No one wants to hear privileged leaders complain, especially in the middle of the biggest socio-economic crisis many have ever lived through. What I want to share are the opportunities that these unprecedented times are giving us as leaders.
Many companies right now are focusing solely on how they are performing and whether they are positioned to weather the storm. But we should use this as an opportunity to do things better, to improve our brand purpose and ensure, both internally and externally, we are truly an inclusive company.
COVID-19 has allowed leaders to take stock. My company, Brand Advance, was an office-based company before the pandemic, headquartered in London with a satellite office in NYC. Personally, I like working from an office and wrongly believed that office workers were more focused and productive. But lockdown forced us to change our company policy overnight for our then-20-plus staff. Laptops and screens were shipped, time-logging software deployed, and within hours Brand Advance was able to function as a fully remote company with clients none the wiser. We are now leaving lockdown nearly three times larger than we entered.
Lifting up the “forgotten demographics”
This set me on a personal journey of development and realisation that will truly see me become a better CEO – a journey of learning trust. As a startup founder it’s hard to put your full trust in others when it comes to your business. But I now understand that having trust in my people to deliver has allowed me to focus on other elements of our growth, whilst allowing my team to show their capabilities, and they amaze me daily.
Then came Black Lives Matter. Now as a company that helps brands and agencies reach diverse communities globally, and being a Black CEO with a mixed race son, Black lives have always mattered to me. I have spent most of my adult career advocating this point and trying to sell-in the commercial and ethical reasoning for brands to ensure they are purposefully reaching all demographics across race, religion and sexual orientation.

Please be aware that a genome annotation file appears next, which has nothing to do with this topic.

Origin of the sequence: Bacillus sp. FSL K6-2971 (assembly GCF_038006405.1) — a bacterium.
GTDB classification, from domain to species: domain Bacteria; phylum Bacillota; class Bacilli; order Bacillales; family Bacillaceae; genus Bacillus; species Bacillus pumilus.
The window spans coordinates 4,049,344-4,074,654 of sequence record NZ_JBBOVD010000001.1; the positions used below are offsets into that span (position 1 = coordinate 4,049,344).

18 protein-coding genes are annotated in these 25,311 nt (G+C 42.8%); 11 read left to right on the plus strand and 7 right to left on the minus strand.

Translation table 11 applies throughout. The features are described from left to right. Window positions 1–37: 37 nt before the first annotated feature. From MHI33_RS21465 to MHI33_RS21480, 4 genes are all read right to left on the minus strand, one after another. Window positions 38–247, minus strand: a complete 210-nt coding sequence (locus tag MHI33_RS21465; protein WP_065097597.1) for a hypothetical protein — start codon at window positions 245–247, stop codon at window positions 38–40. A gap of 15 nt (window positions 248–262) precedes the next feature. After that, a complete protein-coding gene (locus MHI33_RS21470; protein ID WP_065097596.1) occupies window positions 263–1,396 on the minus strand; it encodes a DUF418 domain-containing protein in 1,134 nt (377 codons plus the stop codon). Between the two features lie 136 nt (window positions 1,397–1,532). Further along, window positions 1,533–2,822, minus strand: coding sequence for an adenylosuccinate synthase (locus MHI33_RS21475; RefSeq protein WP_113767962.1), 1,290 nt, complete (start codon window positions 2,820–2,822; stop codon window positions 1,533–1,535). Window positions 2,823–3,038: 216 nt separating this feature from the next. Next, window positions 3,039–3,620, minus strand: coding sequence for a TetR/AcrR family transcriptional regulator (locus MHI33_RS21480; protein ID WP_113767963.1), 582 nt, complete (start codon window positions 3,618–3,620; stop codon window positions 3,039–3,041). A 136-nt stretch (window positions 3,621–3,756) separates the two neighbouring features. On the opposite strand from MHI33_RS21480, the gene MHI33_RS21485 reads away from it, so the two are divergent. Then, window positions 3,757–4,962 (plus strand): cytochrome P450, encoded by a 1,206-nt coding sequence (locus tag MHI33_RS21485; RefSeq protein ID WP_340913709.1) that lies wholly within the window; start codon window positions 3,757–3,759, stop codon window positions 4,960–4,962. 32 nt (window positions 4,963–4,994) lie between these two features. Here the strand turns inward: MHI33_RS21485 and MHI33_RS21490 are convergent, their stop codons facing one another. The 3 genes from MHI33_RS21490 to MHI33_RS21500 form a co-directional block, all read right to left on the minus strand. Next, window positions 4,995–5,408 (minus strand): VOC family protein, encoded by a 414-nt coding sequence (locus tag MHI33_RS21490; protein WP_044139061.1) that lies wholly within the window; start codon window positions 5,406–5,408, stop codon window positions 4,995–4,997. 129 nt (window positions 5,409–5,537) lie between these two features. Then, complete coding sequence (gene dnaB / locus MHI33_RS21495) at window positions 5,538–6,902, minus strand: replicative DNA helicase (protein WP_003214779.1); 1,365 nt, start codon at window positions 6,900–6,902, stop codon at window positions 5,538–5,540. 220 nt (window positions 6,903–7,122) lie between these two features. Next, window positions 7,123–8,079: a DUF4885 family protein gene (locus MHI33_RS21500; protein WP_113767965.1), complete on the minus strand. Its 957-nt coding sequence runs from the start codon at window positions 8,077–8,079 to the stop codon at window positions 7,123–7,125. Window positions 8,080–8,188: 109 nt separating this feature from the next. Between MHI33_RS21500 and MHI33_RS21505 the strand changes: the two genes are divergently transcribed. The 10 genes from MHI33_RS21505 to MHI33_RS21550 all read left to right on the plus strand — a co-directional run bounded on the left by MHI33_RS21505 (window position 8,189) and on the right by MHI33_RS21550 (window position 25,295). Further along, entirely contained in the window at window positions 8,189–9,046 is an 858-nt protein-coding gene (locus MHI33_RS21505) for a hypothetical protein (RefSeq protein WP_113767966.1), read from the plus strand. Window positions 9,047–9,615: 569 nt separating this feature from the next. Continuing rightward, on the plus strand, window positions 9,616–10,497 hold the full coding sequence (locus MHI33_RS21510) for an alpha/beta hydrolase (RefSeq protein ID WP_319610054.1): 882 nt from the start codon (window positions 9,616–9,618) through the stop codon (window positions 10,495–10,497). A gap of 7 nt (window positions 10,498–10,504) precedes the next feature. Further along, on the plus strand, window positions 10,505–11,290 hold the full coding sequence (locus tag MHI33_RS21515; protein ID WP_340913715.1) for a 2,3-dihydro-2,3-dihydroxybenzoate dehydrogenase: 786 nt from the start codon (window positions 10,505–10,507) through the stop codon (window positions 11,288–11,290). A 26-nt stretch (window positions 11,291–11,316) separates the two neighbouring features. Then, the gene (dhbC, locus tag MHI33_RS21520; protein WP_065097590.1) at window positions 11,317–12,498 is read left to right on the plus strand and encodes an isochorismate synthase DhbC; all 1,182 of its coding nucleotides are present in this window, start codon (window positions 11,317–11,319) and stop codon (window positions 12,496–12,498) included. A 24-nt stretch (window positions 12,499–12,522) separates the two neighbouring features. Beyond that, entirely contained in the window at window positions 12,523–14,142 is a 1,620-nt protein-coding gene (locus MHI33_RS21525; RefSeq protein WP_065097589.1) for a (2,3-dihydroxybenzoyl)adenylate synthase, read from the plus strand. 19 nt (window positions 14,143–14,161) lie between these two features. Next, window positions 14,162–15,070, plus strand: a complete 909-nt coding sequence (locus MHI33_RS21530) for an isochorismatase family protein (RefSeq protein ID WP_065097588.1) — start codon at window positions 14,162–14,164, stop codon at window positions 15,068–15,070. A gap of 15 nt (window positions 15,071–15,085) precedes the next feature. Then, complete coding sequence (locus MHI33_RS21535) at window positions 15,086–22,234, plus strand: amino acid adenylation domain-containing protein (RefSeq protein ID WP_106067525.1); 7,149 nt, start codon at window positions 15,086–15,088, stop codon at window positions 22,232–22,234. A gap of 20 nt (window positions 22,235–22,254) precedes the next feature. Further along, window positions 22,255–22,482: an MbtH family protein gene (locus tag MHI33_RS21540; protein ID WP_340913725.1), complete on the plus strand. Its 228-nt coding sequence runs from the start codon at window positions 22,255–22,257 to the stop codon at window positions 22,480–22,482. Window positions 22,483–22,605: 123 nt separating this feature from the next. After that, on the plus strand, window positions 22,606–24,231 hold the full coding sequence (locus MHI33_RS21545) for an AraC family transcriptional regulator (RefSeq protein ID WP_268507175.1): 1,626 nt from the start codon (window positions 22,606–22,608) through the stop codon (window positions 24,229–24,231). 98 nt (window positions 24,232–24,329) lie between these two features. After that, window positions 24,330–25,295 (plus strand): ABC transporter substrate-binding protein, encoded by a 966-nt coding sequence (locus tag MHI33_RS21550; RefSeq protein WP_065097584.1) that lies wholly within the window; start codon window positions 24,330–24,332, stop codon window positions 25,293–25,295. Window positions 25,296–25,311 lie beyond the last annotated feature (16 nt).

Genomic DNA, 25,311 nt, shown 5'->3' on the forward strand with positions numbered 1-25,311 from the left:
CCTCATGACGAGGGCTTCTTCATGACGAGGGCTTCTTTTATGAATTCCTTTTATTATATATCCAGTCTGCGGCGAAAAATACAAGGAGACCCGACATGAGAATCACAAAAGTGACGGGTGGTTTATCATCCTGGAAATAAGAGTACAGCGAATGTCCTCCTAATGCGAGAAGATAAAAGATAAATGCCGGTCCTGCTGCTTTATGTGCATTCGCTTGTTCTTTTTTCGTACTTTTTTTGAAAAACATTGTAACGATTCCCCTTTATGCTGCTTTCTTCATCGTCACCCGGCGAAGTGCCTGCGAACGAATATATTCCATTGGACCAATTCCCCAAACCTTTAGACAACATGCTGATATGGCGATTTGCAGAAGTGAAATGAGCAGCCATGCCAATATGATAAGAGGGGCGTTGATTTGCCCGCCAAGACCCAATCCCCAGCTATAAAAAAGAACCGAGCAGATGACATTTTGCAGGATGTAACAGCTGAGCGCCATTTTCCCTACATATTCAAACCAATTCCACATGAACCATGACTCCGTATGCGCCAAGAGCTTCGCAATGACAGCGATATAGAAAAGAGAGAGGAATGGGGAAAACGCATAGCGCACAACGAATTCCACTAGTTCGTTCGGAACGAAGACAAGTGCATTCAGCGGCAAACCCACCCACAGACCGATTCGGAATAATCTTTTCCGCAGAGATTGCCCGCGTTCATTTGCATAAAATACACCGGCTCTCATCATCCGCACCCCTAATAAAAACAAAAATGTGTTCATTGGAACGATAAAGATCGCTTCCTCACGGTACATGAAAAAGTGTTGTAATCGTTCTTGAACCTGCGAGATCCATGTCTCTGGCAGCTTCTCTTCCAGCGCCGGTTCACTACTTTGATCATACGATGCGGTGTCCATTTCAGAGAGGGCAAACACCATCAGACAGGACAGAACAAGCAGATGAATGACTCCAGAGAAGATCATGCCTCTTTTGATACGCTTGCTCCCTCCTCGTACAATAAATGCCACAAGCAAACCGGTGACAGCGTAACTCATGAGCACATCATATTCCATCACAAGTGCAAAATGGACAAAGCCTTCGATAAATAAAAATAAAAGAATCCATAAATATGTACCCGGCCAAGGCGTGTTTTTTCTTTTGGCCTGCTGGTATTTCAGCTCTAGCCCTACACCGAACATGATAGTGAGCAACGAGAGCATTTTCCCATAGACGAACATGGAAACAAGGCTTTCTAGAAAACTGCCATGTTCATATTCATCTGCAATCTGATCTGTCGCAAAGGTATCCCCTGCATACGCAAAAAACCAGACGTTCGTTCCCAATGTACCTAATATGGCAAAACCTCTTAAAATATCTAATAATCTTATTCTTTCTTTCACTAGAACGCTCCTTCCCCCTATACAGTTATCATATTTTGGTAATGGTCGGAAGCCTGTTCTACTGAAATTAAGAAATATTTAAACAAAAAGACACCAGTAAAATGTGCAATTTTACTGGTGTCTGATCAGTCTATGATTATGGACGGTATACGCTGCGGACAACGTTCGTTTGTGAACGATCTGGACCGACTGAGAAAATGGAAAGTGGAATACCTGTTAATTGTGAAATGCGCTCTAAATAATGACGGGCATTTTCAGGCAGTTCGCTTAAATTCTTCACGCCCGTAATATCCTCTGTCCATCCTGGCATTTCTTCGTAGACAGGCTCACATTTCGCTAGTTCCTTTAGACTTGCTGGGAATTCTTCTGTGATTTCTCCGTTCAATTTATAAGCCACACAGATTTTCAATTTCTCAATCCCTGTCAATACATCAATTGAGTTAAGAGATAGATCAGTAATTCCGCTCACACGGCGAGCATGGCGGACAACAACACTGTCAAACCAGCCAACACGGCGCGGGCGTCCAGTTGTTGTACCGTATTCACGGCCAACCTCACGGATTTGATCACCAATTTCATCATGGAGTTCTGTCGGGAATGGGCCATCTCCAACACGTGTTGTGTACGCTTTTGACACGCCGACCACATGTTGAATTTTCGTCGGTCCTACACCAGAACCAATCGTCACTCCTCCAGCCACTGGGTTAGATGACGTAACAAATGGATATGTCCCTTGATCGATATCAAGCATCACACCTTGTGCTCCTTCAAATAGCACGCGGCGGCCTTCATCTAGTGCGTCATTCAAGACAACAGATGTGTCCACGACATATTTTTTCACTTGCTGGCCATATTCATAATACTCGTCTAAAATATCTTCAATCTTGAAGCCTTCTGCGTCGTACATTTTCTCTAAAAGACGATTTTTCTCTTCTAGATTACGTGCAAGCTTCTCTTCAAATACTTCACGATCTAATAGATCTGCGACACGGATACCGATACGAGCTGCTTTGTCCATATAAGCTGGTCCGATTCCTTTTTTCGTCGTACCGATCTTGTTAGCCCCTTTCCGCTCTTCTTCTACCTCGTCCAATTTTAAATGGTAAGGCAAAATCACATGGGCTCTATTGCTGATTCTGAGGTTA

I’ve been telling companies for years to remember these “forgotten demographics”, and the time is now. Granted, I never wanted or expected that turning point to be both a global pandemic or a life-changing movement. But in all honesty I don’t care how it’s come about; it’s here and it’s not going away.
Over the course of four months, bus drivers, nurses and supermarket staff, many of whom are ethnic minorities, went from ‘low-paid workers’ to ‘key workers’. We now understand that they, plus many millions more from minority backgrounds, are the very foundation of our country, and when the world actually stopped spinning and we all wanted to get off, the forgotten demographics kept things going.
Embracing the change
This change in mindset now means government campaigns are geared towards reaching these demographics, and spending by brands within diverse publications and platforms has increased.
Now is the time to refocus our companies to continue this movement. Now is the time to look at our companies and ask ourselves, do we truly represent the communities we serve? Do we truly include these communities in our external communications and marketing campaigns? Do we want to remain relevant as the Gen-Z generation comes into their own and decides they are not interested in working in our offices or buying our products? Do we want to be forward-thinking, progressive and relevant? Do we want our company to survive?
We have a real opportunity to make tangible changes that will not only change society but also help our companies and ourselves personally develop and survive in the current crisis. I hope, like me, any CEO reading this truly sees this for the opportunity it is and comes with me and many other leaders on the ride of change. The rewards will mean we will look back at Q2 2020 as the moment we became better.